Say what you want about virtual reality but playing VR games might be just what the doctor ordered for some people struggling with anxiety and stress. A presentation at the American Pain Society’s annual meeting in 2010 suggested that VR gaming could be used as a way to help reduce pain and anxiety associated with chronic illnesses or major medical procedures. The research presented here gave scientific validity to a claim that most gamers have made since they first fell in love with playing video games—becoming immersed in a new, interactive world helps you deal with the stress, anxiety, and pain that exists in the real one.
VR gaming allows the brain to dedicate more of its focus, and therefore more of your senses, on something other than the real world around you. For medical patients dealing with long-term illnesses or prolonged recovery periods, VR gaming could possibly make quite the impact to keep them happy while they heal.
Gaming Can Help With Depression
You are probably thinking this falls along the lines of blowing things up can make someone feel better by letting out aggression, but that’s actually not why researchers think video games help with depression. Two separate studies actually cite a video game’s ability to improve cognitive functioning as a reason why a game can also help with depression. A direct correlation has been found between playing video games and increasing your ability to focus and pay attention. Researchers believe that improving those abilities can help people, specifically older adults, deal with depression and ease their symptoms.
Motion Control Games Can Help You Stay Active
This one probably isn’t quite so surprising to anyone who has ever owned a Wii. When the Wii first hit shelves and became the massive success that we know it as today, there were many gamers working up a sweat to beat their friends in a digital game of bowling, baseball, horse riding, tennis, and so much more. It was often completely easy to forget just how active you were playing the Wii until you realized you had a sudden urge to turn on the ceiling fan, switch into the loosest t-shirt possible and chug a bottle of water before you went right back to trying to beat your friend’s high score. Now with more and more console options featuring motion controllers, especially in the age of VR, there are even more ways to keep your gaming sessions active.
First-Person Shooters Can Help Your Eyesight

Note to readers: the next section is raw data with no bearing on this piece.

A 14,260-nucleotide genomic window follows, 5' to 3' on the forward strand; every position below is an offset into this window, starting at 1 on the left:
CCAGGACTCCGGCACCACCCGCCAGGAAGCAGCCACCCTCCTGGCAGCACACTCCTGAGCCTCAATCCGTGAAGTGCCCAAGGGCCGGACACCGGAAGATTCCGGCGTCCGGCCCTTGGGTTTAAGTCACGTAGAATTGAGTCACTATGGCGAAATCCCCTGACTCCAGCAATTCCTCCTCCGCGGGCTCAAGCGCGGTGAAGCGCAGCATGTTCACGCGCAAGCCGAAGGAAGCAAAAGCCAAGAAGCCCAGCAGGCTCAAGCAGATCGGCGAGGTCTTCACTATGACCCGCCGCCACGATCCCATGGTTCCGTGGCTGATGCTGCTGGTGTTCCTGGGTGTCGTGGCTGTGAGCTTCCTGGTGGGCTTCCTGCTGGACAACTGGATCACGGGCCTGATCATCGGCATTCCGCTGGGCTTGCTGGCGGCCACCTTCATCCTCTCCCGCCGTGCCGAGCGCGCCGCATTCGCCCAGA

Think about all the years your parents told you not to play video games too long because staring at the television would ruin your eyesight. Now call your parents up and demand an apology! Not really. Don’t do that. But it turns out that staring at the television might not be so bad if you’re playing a shooting game. Research findings published in the Nature Neuroscience journal found that playing first-person shooters can improve something called the contrast sensitivity function. This function is defined as the “ability to distinguish between finer and finer increments of light versus dark.”
In more simple terms, improving this function can make it easier for you to see while driving at night, and reading certain types of text to detect subtle changes that others might overlook. Playing fast paced shooting games is the perfect way to give your eyes the type of training it needs to retain this function.
Improves Hand-Eye Coordination
This is perhaps one of the most well-known and discussed benefits of playing video games and comes as a surprise to very few people. No matter what type of video game you play, every game requires your mind to process something it sees and tell your hands to respond accordingly. If you think about that in terms of a mental exercise, every time you pick up a controller your building your hand-eye coordination, according to multiple different studies.
One of the more recent studies was published in the scientific journal Psychological Science. This study, which focused on action and racing games, compared a group of gamers versus a control group of non-gamers and found that the gaming group had better response times than the control group.